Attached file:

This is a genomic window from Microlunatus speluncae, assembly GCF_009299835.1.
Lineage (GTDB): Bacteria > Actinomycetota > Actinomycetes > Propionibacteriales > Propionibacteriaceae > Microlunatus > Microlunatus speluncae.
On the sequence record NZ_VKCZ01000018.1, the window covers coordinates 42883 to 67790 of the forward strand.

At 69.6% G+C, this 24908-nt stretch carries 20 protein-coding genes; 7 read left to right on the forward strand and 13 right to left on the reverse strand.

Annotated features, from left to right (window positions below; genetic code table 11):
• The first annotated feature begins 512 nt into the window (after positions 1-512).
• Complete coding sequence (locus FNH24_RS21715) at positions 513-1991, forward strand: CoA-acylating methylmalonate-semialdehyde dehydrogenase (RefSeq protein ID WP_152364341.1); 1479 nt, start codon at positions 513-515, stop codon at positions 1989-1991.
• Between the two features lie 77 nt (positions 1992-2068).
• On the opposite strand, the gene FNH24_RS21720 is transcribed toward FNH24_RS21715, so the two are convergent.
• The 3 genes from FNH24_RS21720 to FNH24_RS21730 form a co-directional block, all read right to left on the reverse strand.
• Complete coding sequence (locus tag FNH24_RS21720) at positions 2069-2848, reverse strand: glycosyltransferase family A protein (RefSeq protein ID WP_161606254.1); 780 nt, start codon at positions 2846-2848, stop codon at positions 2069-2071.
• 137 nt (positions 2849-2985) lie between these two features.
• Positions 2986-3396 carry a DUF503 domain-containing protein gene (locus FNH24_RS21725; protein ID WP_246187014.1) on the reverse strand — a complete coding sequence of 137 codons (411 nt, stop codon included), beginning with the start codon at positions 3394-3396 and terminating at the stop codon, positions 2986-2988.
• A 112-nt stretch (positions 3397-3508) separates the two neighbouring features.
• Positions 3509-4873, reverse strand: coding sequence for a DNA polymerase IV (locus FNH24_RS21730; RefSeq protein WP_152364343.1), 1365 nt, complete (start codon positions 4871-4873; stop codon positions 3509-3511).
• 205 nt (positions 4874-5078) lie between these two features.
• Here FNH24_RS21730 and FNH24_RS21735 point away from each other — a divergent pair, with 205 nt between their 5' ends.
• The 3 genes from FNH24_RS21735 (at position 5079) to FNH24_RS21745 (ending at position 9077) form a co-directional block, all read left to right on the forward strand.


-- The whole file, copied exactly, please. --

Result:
This is a genomic window from Microlunatus speluncae, assembly GCF_009299835.1.
Lineage (GTDB): Bacteria > Actinomycetota > Actinomycetes > Propionibacteriales > Propionibacteriaceae > Microlunatus > Microlunatus speluncae.
On the sequence record NZ_VKCZ01000018.1, the window covers coordinates 42883 to 67790 of the forward strand.

At 69.6% G+C, this 24908-nt stretch carries 20 protein-coding genes; 7 read left to right on the forward strand and 13 right to left on the reverse strand.

Annotated features, from left to right (window positions below; genetic code table 11):
• The first annotated feature begins 512 nt into the window (after positions 1-512).
• Complete coding sequence (locus FNH24_RS21715) at positions 513-1991, forward strand: CoA-acylating methylmalonate-semialdehyde dehydrogenase (RefSeq protein ID WP_152364341.1); 1479 nt, start codon at positions 513-515, stop codon at positions 1989-1991.
• Between the two features lie 77 nt (positions 1992-2068).
• On the opposite strand, the gene FNH24_RS21720 is transcribed toward FNH24_RS21715, so the two are convergent.
• The 3 genes from FNH24_RS21720 to FNH24_RS21730 form a co-directional block, all read right to left on the reverse strand.
• Complete coding sequence (locus tag FNH24_RS21720) at positions 2069-2848, reverse strand: glycosyltransferase family A protein (RefSeq protein ID WP_161606254.1); 780 nt, start codon at positions 2846-2848, stop codon at positions 2069-2071.
• 137 nt (positions 2849-2985) lie between these two features.
• Positions 2986-3396 carry a DUF503 domain-containing protein gene (locus FNH24_RS21725; protein ID WP_246187014.1) on the reverse strand — a complete coding sequence of 137 codons (411 nt, stop codon included), beginning with the start codon at positions 3394-3396 and terminating at the stop codon, positions 2986-2988.
• A 112-nt stretch (positions 3397-3508) separates the two neighbouring features.
• Positions 3509-4873, reverse strand: coding sequence for a DNA polymerase IV (locus FNH24_RS21730; RefSeq protein WP_152364343.1), 1365 nt, complete (start codon positions 4871-4873; stop codon positions 3509-3511).
• 205 nt (positions 4874-5078) lie between these two features.
• Here FNH24_RS21730 and FNH24_RS21735 point away from each other — a divergent pair, with 205 nt between their 5' ends.
• The 3 genes from FNH24_RS21735 (at position 5079) to FNH24_RS21745 (ending at position 9077) form a co-directional block, all read left to right on the forward strand.